A clarification of what the search for ‘European applied anthropologists’ encompassed is needed at this point. The overview includes individuals with anthropological training (either a bachelor’s, master’s, or PhD degree, even if combined with other disciplines or subjects) who apply their anthropological skills and knowledge outside the ‘conventional’ academic and research institutions2 as well as those who declare themselves as doing something applied or non-academic as anthropologists. This encompasses both anthropologists who work exclusively outside academia and academics who either teach or write about applied anthropology or cooperate with non-academic institutions. While our search resulted in identifying a few anthropologists based in some of the more conventional applied anthropology areas such as development and medical anthropology, we predominantly focused on anthropologists employed in or forming partnerships with the private sector. Another criterion was related to origin and location. We included anthropologists educated in Europe as well as those who have spent a big part of their lives in Europe, whether they currently operate in Europe or abroad.
Common fields of interest covered business, design and organisational anthropology, anthropology of work, policy-making and anthropological consulting. We used ‘applied anthropology’ as an umbrella term encompassing all the above-mentioned anthropological sub-disciplines. Besides individual applied anthropologists, the overview also contains the main educational and research establishments, private companies, public institutions and non-governmental organisations that recognise anthropology as an applied discipline or put anthropological skills into practice. We included higher-education institutions with bachelor’s and master’s programmes in applied anthropology and its sub-branches and associations active either on the European or national scales.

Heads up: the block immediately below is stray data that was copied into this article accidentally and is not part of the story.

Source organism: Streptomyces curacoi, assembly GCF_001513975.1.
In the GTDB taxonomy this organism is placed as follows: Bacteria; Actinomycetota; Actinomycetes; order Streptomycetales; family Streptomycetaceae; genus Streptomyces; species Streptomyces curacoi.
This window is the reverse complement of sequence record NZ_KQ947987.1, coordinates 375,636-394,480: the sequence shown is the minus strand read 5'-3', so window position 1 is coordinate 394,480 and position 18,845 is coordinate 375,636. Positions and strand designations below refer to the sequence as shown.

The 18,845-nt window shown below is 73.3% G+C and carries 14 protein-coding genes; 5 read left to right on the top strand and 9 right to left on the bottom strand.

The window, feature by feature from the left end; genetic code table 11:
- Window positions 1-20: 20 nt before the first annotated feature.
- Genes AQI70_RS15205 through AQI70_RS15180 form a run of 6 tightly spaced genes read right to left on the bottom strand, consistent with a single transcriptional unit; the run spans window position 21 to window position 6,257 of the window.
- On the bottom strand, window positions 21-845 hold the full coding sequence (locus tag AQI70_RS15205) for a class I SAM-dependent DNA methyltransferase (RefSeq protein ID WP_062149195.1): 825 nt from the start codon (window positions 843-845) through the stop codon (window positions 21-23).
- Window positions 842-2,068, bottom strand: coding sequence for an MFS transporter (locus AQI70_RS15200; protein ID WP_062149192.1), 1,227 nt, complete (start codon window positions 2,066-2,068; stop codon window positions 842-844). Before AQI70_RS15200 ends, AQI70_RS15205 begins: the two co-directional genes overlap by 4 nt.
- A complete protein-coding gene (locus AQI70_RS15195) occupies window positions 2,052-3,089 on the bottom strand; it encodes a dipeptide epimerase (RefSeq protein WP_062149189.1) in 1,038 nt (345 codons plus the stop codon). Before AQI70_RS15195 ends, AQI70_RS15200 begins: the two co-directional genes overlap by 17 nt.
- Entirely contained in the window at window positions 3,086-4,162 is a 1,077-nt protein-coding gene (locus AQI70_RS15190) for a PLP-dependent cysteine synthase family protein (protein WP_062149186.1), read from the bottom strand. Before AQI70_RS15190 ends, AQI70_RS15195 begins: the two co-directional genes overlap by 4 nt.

Using a simplified van Willigen’s (2002) typology of applied domains (see also Kedia and van Willigen 2005), applied anthropologists were ‘labelled’ according to different fields or sub-disciplines, such as business, organisational, design, development and medical anthropology. The label ‘general’ was used for those who write and teach about broader applied topics or practice in several fields. We understand business anthropology as a direct application of anthropology during (cultural) organisational change, product and service development, and business consulting (Baba 2006). Organisational anthropology is understood as the study of organisations. While its findings are not necessarily directly applicable, it deals with broader, conceptually elaborated issues that can be used for improving an organisation, such as change perceptions, or identities and diversity in organisations (see e.g. Garsten and Nyqvist 2013). Design anthropology refers to improving the design of or designing and developing products and services, such as tools, infrastructure and technological devices (see e.g. Clarke 2011; Gunn et al. 2013). Development anthropology is involved with issues such as sustainable development or community and social services, be it in ‘developed’ or ‘developing’ countries (see e.g. Nolan 2001). Lastly, medical anthropology focuses on health and healthcare. It aims at improving medical conditions, enhancing patient experience or identifying health problems through research, intervention and policy-related initiatives (see e.g. Singer and Baer 2012).